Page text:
Maggie turned five weeks old on Friday. Already she’s closing in on ten pounds and starting to lose her silky fine newborn hair. (I can’t talk about that without getting sniffly. One step close to adulthood for my baby.) It’s been a wild ride for us.
What has life been like with Maggie? Well, she has started to develop a nice little personality. Friends, her pediatrician and yoga instructor have commented on how mellow and relaxed she is. Yes, you did read that correctly–since I was cleared for exercise, Maggie and I have started Mom and Baby Yoga class. It’s less intense than most yoga classes and half of the participants are encouraged to eat and sleep through the class if that’s what makes them happy. We can participate in about 1/3-1/2 of the exercises before Maggie decides that it’s time to eat again.
Speaking of which, she eats a lot. Her standard feeding is 20 minutes on each side, if she can get a good rhythm. She likes to growl at her food, often grunting and cooing as she downs her meal. There has been a lot of volcanic fog of late, so she has been congested from the dust and ash. It makes her snorty and gives us some trouble feeding, which makes her gassy as she swallows air when she eats. She does have a serious temper, which reveals itself when I remove her from the breast so I can burp her if I hear her swallowing air. She makes what I call the “face of rage,” and her little mouth crumples into the saddest little frown you’ve ever seen before launching into an indignant hoot before I can get her re-latched.
The Face of Rage also shows itself in the car. Maggie is such a good baby, but the one fly in the ointment is that she hates her car seat, and there is no comfort whatsoever for that. It’s not like I can take her out to comfort her; I even tried the pacifier, which I swore I wouldn’t use, to calm her in her seat but she decided the pacifier was a bullshit nipple and wouldn’t have it. It’s just as well as the thought of being a slave to a grimy rubber nipple until…oh, I was four when I gave mine up…did not appeal. Anyway, she hates, hates, hates her car seat, but she’s getting better about it and only cries if the car is stopped. Then she shrieks. Sometimes she’ll wear herself out and fall asleep, which makes me feel terrible, but there’s really no other option. We have to go somewhere, she has to sit in a car seat. Life is terribly unfair and it’s time she started getting used to that in small doses. 😉 Typically she pays me back with thunderous reports from her behind, copious poo-splosions that cover upwards of 50% of the inside of her diaper and announce themselves with stuttering, trumpeting farts that routinely horrify her father.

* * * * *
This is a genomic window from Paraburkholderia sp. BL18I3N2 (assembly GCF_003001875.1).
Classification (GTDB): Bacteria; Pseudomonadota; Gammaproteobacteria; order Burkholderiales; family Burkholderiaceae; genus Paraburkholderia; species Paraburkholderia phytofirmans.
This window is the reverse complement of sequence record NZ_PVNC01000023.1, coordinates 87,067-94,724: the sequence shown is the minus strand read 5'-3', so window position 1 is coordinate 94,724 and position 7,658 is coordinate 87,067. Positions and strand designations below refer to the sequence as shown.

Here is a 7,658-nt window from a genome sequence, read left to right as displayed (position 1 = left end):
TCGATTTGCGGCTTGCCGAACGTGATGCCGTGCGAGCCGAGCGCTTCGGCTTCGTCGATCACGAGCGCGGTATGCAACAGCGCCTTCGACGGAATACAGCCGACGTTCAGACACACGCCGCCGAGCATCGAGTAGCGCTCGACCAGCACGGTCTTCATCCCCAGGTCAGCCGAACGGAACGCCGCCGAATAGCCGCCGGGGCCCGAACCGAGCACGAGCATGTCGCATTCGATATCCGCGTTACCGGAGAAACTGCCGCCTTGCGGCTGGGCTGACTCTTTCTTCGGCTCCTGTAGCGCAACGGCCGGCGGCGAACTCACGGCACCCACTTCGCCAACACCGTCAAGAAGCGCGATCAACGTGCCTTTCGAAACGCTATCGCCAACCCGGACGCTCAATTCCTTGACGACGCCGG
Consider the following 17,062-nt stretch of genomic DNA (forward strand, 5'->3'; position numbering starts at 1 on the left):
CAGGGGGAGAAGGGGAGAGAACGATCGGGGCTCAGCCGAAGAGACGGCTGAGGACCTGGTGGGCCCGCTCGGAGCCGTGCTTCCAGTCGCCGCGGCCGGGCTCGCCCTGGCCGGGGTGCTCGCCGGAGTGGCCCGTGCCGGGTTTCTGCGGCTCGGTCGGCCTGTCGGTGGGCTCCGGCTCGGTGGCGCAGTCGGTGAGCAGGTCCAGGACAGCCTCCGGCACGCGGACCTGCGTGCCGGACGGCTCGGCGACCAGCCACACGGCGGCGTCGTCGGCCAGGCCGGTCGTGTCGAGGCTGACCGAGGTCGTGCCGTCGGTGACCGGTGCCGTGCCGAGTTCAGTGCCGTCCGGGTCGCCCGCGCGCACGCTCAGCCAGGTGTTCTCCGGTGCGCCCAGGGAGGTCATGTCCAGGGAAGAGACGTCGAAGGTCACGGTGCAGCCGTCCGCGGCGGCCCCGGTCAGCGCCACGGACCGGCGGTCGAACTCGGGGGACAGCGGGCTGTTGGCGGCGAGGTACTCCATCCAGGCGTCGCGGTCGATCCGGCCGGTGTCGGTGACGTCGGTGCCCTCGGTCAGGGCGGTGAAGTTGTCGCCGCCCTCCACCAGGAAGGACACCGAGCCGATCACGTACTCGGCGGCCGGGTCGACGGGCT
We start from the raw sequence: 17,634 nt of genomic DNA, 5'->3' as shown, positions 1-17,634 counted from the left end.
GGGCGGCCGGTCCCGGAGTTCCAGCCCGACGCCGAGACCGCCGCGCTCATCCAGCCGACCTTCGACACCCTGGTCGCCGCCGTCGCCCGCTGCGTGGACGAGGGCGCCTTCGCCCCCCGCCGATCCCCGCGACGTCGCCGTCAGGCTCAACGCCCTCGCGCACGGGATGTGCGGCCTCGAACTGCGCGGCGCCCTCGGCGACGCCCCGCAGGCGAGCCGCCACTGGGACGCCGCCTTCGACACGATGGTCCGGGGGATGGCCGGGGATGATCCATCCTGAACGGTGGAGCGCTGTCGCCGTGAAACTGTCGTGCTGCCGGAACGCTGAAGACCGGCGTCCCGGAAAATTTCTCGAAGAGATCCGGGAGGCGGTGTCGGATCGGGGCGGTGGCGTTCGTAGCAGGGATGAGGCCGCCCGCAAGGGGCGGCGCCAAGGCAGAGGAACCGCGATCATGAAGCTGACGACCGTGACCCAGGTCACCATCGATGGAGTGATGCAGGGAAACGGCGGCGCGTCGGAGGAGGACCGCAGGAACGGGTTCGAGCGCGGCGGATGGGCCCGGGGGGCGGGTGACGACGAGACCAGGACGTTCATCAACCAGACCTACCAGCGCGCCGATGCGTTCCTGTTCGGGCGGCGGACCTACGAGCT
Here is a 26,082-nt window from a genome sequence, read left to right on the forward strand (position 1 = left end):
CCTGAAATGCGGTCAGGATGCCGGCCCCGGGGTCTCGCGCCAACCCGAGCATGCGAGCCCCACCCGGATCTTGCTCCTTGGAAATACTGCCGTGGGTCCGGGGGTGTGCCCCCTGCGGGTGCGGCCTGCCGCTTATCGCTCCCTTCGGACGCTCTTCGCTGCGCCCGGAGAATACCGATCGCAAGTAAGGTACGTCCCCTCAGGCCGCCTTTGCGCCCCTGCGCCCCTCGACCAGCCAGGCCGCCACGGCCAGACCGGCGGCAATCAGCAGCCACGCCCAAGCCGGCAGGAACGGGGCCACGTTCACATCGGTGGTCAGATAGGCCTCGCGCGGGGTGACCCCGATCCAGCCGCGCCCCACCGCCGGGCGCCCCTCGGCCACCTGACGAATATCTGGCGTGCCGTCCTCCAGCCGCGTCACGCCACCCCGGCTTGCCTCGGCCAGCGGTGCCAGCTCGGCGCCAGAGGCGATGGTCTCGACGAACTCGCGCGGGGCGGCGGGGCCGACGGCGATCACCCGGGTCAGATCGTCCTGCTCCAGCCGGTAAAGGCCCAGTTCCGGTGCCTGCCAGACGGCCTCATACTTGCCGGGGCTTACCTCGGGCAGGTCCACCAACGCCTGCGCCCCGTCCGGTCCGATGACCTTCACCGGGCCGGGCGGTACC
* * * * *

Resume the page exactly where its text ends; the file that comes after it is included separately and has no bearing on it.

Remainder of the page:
One area where we got totally lucky was her nighttime schedule. She’s recently begun sleeping for three hour stretches, bringing the nightly feeds to 11ish, 2ish, and 5ish before she’s up for good around 7am. Then she tanks up for an hour or better in the morning and spends much of the afternoon snacking away. We greet the day nursing lying down and I talk to her about the day’s events.
Much of the day is spent at home, working on tummy time or eating, but Maggie spends much of her time on the exercise ball. We don’t have space for a proper rocking chair so we sit on an exercise ball and very gently bounce to soothe her post-meal. And bounce. And bounce. And bounce. We figure if every bounce were one step, we’d have walked halfway to Los Angeles by now. But if she doesn’t fall completely asleep eating and she’s due for a nap, the bounce gets her the rest of the way there. Our thigh muscles are starting to look fabulous.
Her muscles are also fabulous, strong legs and arms and a nice strong neck. She is not overly fond of tummy time but tolerates it well enough. She has nice round cheeks that provide an excellent cushion while she sleeps on our chests. Maggie also has darling little bracelets on her wrists and ankles; small little pudgy circles from where she has rounded out. I love to raspberry them, and her round little belly.
So that’s life with Maggie. Not much to it, but it’s everything to us.